One thing I have pointed out more than once is that the Estabrook Dam impoundment does not alter any watershed, in the sense that the water from this part of the Milwaukee River basin gets to exactly where it is supposed to go- Lake Michigan. It's detained for awhile, but I'm late for just about everything too, so I'm not really in a position to judge here.
On the other hand (according to this March 22, 2009 Milwaukee Journal-Sentinel article), being considered at this very moment is a project to divert Lake Michigan water into a neighboring watershed (Waukesha), using it for swimming pools, lawn-watering, and golf courses (as well as household and business use), and then "pouring all the city's treated wastewater into a small stream in Wauwatosa." Underwood Creek, already prone to flooding, which leads into the Menomonee River, also prone to flooding, would bear the burden of handling Waukesha's used and treated water. (Picture is from an online MMSD brochure- section of Menomonee River in Hart Park, which flooded heavily in the late 90's.)
I found these statements from Biebel, the SEWRPC engineer,particularly interesting- "If the discharge is 10 million gallons a day, that is not a significant flow. That would add just a few inches in depth and not much in velocity." He then went on to explain- the article quoted him indirectly here- "Waukesha could avoid adding to extreme flows in the creek during heavy rain storms, and filling the basin more quickly than planned, by shutting off the discharge. The city could pour its treated wastewater into the Fox River at those times."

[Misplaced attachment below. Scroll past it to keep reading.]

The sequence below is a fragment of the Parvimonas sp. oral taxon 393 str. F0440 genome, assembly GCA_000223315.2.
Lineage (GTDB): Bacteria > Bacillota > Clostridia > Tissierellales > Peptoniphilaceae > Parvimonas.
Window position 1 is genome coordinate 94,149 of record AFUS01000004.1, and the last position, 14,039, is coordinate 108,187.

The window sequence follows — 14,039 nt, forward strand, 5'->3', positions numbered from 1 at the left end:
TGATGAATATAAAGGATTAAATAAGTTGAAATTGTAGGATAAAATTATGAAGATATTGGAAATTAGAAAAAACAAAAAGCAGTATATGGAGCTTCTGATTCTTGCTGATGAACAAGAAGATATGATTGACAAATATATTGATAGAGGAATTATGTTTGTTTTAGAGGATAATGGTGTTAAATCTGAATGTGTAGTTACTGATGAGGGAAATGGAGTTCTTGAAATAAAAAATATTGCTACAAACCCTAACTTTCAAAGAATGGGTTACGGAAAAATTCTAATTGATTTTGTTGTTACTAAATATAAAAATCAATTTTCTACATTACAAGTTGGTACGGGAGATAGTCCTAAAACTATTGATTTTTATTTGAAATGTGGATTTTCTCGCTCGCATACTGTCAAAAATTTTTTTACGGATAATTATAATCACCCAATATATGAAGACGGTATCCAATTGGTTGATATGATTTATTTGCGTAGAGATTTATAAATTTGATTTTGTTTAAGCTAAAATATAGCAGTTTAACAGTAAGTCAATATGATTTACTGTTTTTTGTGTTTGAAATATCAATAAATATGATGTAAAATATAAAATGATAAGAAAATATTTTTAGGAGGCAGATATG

"Though the Fox River is outside the Great Lakes basin, Waukesha likely could discharge to it several days a year without violating the requirement for returning as much water to Lake Michigan as it withdraws, Biebel said". The discharge pipe would most likely be located just north of Bluemound Road, by 124th street, just inside the Great Lakes Basin again. Have I mentioned that the project is likely to cost $60-70 million? Does that put the dam repair money into perspective?
A project like this requires the consent of each of the eight Great Lakes states. This is a regional issue.